JASON Report on “S&T for National Security” Raises Concerns

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Publication date: 
25 June 2010

"We begin by noting that a healthy DoD basic research program is essential. . . . However, despite the importance of DoD Basic Research, we believe that important aspects of the DoD basic research programs are ‘broken’ to an extent that neither throwing more money at these problems nor simple changes in procedures and definitions will fix them."  So concludes a report issued through the JASON Program Office that was sponsored by the Director of Defense Research and Engineering.

The public release of this 60-page document, “S&T for National Security,” came as a result of a Freedom of Information Act request filed by the Federation of American Scientists.  After an initial partial denial that was then appealed the report was released last month by the Office of Secretary of Defense.

There is scant official information about the JASONs.  In 2002, Rep. Rush Holt (D-NJ) described the JASONs in a letter  to the House Armed Services Committee as “a group of scientists that has advised the Department on scientific issues for many decades. JASON was founded in 1958. It consists of an evolving group of approximately fifty academic scientists who convene semiannually to study selected scientific issues for the military and other federal agencies. The important feature of JASON is that, even though it is funded by DARPA and other agencies, JASON acts independently of the Department of Defense and these agencies. This ensures that the advice that JASON gives is unbiased.”The JASON Program Office is located within the MITRE Corporation.

“This JASON study was chartered by DDR&E [Director, Defense Research and Engineering] to consider how basic research (BA1 or 6.1) should be structured within the DoD to best meet the challenges ahead” the report states.   The report’s authors drew on discussions with DDR&E and other Defense Department personnel, previous reports, and “on our extensive experience as practitioners and managers in the progress and the forefronts of science and engineering research” and their knowledge of a variety of research organizations.  The report briefly examines factors providing the context for defense basic research: changes in the geopolitical scene, national security mission, and the rate of technology advance; the globalization of technology, spread of commercial technology, and the changing technology talent pool.  The following chapter discusses the rationale for defense basic research, which includes how some research fields are largely supported by DOD, the critical importance of practical engineering talent to the department’s missions, and the need for “basic researchers knowledgeable in DoD problems to scan and couple basic work to DoD applications.”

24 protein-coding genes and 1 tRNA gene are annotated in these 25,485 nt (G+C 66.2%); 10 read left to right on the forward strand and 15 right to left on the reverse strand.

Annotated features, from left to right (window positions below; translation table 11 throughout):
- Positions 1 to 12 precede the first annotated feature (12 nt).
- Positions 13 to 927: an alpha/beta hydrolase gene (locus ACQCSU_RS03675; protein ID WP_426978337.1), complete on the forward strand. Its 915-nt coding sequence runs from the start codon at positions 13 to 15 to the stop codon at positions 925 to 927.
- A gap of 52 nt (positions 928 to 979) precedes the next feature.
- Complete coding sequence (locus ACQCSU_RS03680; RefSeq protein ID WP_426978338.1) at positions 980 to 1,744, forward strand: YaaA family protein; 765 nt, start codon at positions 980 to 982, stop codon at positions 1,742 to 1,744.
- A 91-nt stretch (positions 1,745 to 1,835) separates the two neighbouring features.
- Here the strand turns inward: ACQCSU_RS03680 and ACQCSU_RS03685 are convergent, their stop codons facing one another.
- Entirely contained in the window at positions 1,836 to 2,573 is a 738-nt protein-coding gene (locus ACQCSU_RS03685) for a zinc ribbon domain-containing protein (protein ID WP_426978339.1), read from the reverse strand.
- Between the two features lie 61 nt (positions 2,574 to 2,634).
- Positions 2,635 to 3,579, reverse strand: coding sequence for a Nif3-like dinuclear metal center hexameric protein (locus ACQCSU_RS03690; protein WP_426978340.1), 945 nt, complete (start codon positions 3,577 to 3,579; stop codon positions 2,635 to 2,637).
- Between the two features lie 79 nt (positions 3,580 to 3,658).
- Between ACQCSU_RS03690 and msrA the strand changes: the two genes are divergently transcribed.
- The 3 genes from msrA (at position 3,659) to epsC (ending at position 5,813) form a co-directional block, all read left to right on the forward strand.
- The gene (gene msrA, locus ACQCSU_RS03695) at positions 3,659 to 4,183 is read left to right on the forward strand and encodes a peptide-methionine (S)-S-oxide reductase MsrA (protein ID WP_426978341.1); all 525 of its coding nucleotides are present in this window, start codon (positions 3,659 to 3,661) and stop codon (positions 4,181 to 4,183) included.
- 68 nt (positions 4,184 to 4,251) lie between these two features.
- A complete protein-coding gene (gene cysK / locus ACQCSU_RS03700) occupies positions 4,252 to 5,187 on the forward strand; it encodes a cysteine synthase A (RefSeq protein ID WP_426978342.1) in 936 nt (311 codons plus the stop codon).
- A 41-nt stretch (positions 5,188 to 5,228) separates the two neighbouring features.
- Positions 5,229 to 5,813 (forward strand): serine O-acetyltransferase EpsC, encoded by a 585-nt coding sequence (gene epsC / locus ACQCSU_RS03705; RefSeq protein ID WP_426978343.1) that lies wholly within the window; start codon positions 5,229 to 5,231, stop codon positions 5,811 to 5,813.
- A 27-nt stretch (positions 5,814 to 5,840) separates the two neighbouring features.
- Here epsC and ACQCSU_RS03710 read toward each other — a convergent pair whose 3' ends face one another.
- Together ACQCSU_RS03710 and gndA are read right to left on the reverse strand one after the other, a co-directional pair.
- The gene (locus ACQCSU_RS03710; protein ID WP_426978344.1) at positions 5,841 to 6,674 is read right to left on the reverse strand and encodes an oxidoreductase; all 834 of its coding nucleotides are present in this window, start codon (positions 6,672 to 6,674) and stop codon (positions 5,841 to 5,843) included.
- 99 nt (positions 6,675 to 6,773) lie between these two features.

The report reviews changes in defense S&T funding, stating “the fractions devoted to applied and basic research have declined steadily.  Both are currently at or near all-time lows, BA1 [basic research] is projected to increase during the next few years.”   For FY 2005, Congress appropriated $1,513 million for basic research.  The FY 2010 appropriation was $1,882 million, an increase of $369 million or 24.4 percent over six fiscal years.  The Obama Administration requested $1,999 million for FY 2011. The report explains that most basic research funding is concentrated in the service branches, from which it flows primarily to universities.  Industry receives a larger fraction of applied research and advanced technology development funding, which the report authors find “is an appropriate balance, in our view.”  The amount of basic research funding going to universities has been “roughly constant” while that to DOD laboratories has declined.   The report identifies two problems regarding 6.1 basic research funding: its relatively small scale within the DOD budget results in a lack of high-level visibility and management attention, and difficulties in coordination since it is largely executed by the service branches.